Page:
• Kinich Ahau is the sun god
  • Ix Chel is the goddess of medicine and midwifery
  • Chaac is the god of rain and storms
  • Ah Bolon Tzacab is the god of farming who is also associated with royal power
  • Buluc Chabtan is the god of war, violence and sudden death
  • Hun Hunahpu is the god of maize
  • Awilix was the goddess of night and the moon
  • Bahlam is the jaguar god of the underworld
  • Colel Cab is the goddess of bees

Mayan Writing

The Maya had a writing system made up of glyphs. Glyphs are signs that represent a word or sound. The Maya had more than 800 glyphs in their writing system! At first, historians didn’t think that the signs represented writing at all, or at least not a complete writing system. It wasn’t until the 1950s that it was proved to be a language. After that, people were able to start translating the writing the Maya left behind and learn more and more about their society and culture.

Maya Facts for KS2 - Mayan Writing
Examples of Mayan glyphs carved in stone


Mayan Maths

The Mayan number system involved using lines, dots and shells. A dot represented one, a line represented five and a shell represented zero. Any number could be made with the combination of these symbols.

Maya Facts for KS2 - Mayan Numbers
Examples of Mayan numbers


Did you know…?
The Maya had a symbol for zero way before the Europeans did.


Teachers: If you're looking a lesson on Mayan writing and number systems, check our Mayan Writing lesson. 


The decline of the Mayan civilisation

Between 200 and 900 AD, the Maya civilisation was at its peak. Cities in the south began to collapse during the ninth and tenth centuries but some cities in the north continued to flourish for many centuries after that. By the 16th century, when the Spanish conquistadors arrived, most cities were abandoned and some had already been swallowed up by surrounding jungle. However, the last Mayan city, Nojpetén, did not fall to the Spanish until the end of the 17th century in 1697 AD.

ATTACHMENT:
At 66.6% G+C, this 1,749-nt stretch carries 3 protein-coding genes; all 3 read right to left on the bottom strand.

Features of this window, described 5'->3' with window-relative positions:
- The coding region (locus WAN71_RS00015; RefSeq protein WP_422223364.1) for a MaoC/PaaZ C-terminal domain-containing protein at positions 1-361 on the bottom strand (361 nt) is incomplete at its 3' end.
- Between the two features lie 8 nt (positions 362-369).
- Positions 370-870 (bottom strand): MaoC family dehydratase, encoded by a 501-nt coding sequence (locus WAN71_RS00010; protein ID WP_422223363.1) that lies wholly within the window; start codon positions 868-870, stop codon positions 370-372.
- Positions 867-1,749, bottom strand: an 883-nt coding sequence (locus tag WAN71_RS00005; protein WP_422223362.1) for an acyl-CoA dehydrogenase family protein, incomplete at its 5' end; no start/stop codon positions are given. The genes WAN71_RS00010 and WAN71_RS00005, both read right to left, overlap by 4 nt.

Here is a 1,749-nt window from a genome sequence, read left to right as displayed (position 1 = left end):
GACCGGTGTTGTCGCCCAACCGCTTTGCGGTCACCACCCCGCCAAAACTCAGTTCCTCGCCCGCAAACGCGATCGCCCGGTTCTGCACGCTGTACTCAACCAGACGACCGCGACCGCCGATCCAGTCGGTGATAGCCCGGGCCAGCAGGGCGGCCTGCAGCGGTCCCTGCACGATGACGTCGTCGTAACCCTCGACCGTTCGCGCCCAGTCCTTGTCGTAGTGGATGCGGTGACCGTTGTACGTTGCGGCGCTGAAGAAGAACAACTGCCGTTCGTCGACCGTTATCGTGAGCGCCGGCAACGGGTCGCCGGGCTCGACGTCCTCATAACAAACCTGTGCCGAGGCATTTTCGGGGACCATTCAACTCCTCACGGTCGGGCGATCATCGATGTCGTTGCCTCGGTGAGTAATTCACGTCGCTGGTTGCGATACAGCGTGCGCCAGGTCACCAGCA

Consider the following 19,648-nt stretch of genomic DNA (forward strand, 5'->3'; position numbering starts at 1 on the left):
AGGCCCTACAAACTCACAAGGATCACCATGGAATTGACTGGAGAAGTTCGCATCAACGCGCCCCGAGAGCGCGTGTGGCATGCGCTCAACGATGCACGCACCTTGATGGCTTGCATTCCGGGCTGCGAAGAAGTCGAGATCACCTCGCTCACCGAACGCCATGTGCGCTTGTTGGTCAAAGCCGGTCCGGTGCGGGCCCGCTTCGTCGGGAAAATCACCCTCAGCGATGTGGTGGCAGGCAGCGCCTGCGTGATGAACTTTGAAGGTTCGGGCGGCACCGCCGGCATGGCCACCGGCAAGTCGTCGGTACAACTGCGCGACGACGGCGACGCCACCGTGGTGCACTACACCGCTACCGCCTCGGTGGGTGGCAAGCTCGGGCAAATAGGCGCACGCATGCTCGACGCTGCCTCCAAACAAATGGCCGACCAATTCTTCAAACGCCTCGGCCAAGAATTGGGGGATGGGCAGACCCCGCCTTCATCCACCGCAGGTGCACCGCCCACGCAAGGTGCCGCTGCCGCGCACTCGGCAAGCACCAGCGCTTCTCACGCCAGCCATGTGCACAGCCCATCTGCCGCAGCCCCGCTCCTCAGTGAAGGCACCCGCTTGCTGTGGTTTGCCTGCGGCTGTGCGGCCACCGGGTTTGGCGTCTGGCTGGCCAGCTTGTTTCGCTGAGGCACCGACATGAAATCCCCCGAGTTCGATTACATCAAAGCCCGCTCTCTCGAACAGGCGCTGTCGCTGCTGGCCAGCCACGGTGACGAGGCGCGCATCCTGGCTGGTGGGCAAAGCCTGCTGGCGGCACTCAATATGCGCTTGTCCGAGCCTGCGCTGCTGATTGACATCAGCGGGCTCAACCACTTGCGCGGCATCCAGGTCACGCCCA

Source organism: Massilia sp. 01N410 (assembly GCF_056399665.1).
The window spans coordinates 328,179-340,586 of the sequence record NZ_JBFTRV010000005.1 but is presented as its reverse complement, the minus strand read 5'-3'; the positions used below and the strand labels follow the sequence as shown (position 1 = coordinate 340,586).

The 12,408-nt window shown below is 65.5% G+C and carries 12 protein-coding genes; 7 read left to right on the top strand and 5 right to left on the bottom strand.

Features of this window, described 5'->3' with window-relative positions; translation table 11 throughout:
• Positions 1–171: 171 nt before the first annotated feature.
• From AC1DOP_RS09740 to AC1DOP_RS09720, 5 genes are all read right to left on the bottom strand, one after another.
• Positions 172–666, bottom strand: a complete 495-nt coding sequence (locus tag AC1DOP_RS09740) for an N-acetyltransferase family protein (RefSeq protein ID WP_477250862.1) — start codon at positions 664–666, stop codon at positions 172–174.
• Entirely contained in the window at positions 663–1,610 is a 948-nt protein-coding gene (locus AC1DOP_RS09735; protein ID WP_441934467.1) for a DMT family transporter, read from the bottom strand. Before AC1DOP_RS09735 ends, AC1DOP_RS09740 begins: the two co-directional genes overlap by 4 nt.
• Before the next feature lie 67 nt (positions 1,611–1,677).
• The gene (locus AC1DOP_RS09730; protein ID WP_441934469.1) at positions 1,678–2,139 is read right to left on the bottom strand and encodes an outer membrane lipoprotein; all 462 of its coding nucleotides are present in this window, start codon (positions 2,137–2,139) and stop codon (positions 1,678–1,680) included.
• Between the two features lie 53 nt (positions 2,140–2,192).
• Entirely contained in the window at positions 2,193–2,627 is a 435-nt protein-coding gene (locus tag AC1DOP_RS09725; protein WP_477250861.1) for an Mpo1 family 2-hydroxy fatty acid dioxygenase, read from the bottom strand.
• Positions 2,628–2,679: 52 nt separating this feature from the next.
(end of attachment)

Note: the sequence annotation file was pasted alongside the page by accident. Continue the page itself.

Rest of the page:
No one knows exactly why the great Mayan cities fell into decline and historians working in the field do not agree. Here are some of the theories:
  • Drought and crop failure leading to food shortages
  • Warfare between rival tribes intensified
  • Declining trade meant cities could not sustain their populations
  • An increase in diseases meant a declining population
  • A natural disaster killed everyone
What do you think is the most likely reason or reasons for the decline of the Maya civilisation?
Despite the fall of great cities, the Mayan civilisation didn’t end completely. Instead, the Maya favoured smaller village settlements among the rainforests and mountains of Mesoamerica. These people kept the Mayan culture and traditions; the Maya still live in the region today.
Maya Facts for KS2 - Mayan GamesModern Maya men performing a ritual before a ball game

Historical Sources

For many years, historians studying the Maya were limited to artefacts and environmental evidence uncovered in archaeological digs or sources written by European conquistadors. However, now that language experts have decoded the Mayan language, many other historical sources created by the indigenous Maya themselves have been unlocked for historians. 
These include the glyphs on ancient stelae (stone monuments with inscriptions - much like the ogham-inscripted stones of the Picts and Scots). It also includes four books called codices which were written on paper made from the bark of fig trees. The most well known codex which dates probably to between the 12th and 14th centuries, is called the Dresden codex. However, the oldest surviving codex is the Maya codex which dates to the 11th or 12th century.
Stelae depicting a King in warrior dress (600-900 AD)
Once they were decoded, it became clear that these glyphs and codices were not just a form of artistic expression. In fact, they tell us about the political structures of the societies - about the births, marriages and deaths of kings and queens, about conquests and trade. 
The codices also provide information about astronomy, astrology, religious ceremonies and rituals and how these linked to agriculture. These sources largely tell us about the political and religious elites - kings, queens and priests. However, they do also give us some insight into what clothing people wore and how they used everyday objects. It is true to say that, having better understanding of these indigenous records, has still moved on our collective understanding about the Maya civilisation considerably.
It is known that many codices were burned by the Spanish as they were drove the population to convert to Christianity. Some fragments of codices have been found in burial sites but are too far degraded to be readable. 
Maya codices historical sources ks2 written source primary source
The Dresden Codex (12th-14th century)

If you enjoyed reading this blog, have a look at some of our other fact blogs.



Teachers: If you're looking for more resources to teach the Maya to your class, check out our collection of Maya downloadable PDFs, including an in-depth KS2 cross-curricular Maya Topic with lesson plans, slideshows and printable resources.